This is a tale of love and grief and valour which can favourably compare with William Kent Krueger’s This Tender Land. Frequently funny (often blackly so), sometimes sad, and occasionally thought-provoking, this is a tale that would translate extremely well to the silver screen. An outstanding debut novel.
This unbiased review is from an uncorrected proof copy provided by NetGalley and HQ Fiction.
Ginny H. (Troutdale, OR)

Raft of Stars
I am so amazed by the beauty of this book. What a wonderful story filled with characters that I learned to love and an adventure that keeps you on the top of your toes. The author is an amazing writer. I found myself having to stop after reading a sentence and admiring its perfection. I hope to find more books from this author in the future. This deserves more than a rating of 5 for Very Good. It was exceptional. This is one of the best books I've read in years.
Miriam B. (Lakewood Ranch, FL)

Raft of Stars is stellar!!!!
I loved Raft of Stars by Andrew J Graff and it was my book of the Fall 2020. The author made me care about the six main characters but especially the 2 boys- Fisher "Fish" Branson and Dale "Bread" Breadwin. Fish's grandfather Teddy and his mother Miranda are such strong wonderful people as is Sheriff Cal and Tiffany who is sweet on Cal. This story is such an adventure and was a real page turner.
The advice Miranda gives Fish is particularly perfect for this time of pandemic...... she says, "Just for a minute, just enjoy your pillow, just rest, let it go. Close your eyes and sail away from troubles on a raft made of stars!" Just change the word pillow to book and that is what we need now.......
The writing is beautiful and the book ends with words from Fish's grandfather, you are strong and you are good, and you are not alone." Amen.
Susan S. (Salida, CO)

Adventures like no other
If I could, I'd give Raft of Stars more than five stars! Two young boys on adventure in the woods near Claypot, Wisconsin with all the suspense of a cliff hanger. The characters reach out from the page and grab your heart – flawed and perfect, energetic and tired, ready for more and ready to quit.
Susan R. (Julian, NC)

Friendship
This is a book that I'd have never picked up -- a coming of age story about boys! Really? I won a copy from BookBrowse and knew I had to give it a chance. Wow - am I ever glad that I did. This debut novel was fantastic -- it not only featured the two young boys but also the adults in their lives. I laughed with the two boys and at times their friendship and honesty with each other made me cry. This is a book that I won't soon forget.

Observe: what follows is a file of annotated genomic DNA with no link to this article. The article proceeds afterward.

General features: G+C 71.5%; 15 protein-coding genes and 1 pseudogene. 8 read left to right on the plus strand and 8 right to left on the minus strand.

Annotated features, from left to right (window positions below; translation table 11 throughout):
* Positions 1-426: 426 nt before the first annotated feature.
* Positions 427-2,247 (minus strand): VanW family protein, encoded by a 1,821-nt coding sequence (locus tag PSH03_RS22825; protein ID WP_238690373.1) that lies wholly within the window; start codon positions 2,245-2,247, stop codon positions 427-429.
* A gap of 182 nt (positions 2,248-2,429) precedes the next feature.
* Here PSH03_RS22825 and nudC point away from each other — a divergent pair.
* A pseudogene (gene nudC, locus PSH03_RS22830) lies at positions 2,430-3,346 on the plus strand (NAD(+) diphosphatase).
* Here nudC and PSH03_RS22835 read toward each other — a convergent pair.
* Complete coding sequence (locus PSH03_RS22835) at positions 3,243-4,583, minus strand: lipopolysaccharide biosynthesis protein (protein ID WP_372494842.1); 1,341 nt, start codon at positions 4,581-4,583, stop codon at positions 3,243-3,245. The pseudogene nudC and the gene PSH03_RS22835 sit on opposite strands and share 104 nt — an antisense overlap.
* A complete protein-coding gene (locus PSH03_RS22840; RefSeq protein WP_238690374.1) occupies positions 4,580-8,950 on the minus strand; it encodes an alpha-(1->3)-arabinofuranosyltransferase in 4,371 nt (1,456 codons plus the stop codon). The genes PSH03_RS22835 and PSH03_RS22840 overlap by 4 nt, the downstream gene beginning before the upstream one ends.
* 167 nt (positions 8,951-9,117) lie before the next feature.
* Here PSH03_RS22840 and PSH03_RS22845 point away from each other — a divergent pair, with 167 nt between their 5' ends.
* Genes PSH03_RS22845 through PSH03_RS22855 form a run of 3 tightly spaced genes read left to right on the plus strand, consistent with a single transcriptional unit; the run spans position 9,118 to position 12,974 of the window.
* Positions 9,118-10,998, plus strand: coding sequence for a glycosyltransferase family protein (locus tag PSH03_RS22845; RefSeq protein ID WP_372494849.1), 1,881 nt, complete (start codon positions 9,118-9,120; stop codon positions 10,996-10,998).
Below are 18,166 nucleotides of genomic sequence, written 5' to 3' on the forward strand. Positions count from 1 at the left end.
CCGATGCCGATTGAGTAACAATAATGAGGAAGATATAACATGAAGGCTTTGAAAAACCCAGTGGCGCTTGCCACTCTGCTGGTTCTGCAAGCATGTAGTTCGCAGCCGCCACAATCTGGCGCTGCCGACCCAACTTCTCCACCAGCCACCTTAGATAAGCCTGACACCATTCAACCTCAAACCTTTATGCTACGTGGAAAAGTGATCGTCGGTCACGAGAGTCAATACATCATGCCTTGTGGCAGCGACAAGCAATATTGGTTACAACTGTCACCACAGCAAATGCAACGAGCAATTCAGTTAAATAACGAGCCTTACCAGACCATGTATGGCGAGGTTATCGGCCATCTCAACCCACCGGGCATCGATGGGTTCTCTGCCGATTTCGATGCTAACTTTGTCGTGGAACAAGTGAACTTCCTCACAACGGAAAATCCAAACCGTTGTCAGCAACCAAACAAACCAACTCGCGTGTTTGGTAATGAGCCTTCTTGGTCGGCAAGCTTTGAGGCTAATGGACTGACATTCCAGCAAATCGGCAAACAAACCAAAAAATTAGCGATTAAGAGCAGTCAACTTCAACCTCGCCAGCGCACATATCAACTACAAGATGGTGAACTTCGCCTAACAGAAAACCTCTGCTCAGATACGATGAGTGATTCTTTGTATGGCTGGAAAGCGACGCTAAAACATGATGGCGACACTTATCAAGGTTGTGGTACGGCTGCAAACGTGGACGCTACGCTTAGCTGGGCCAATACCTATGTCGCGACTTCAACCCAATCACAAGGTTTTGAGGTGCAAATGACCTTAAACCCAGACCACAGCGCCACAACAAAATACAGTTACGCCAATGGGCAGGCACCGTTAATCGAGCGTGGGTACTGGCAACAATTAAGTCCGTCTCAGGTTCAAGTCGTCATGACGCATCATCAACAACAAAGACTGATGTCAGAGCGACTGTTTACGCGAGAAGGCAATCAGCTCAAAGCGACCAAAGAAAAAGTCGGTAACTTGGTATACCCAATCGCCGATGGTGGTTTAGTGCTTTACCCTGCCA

It's 1994 in a small town in Wisconsin. Fish has spent the summer with his grandfather ever since his father died three years ago. His best friend Bread lives with an extremely abusive father who constantly terrorizes him. The boys became best friends as soon as they met and they spend their summer in the woods, playing games and making up stories for their enjoyment. Until the summer night that Fish sees Bread's father hitting him and Fish grabs a gun and shoots him. The two boys know that they are in big trouble and head off into the woods to get as far away as possible. They make it to the river, make a raft and set out on their adventure to escape. They are being tracked by four adults who want to help them - Fish's mother Miranda, a wise woman full of fierce faith; his granddad, Teddy, who knows the woods like the back of his hand; Tiffany, a purple-haired gas station attendant and poet looking for connection; and Sheriff Cal, who's having doubts about a life in law enforcement. The time the boys spend on the river is full of perilous situations that had this reader quickly turning pages to find out the outcome.

This book is more than a simple coming of age novel. It's a story about the bonds of friendship and the lengths that people will go through to help the people that they love - whether they are family by blood or family by friendship. Thanks to BookBrowse for a copy of this book to read and review. It was fantastic!
Randi H. (Bronx, NY)

Beautifully written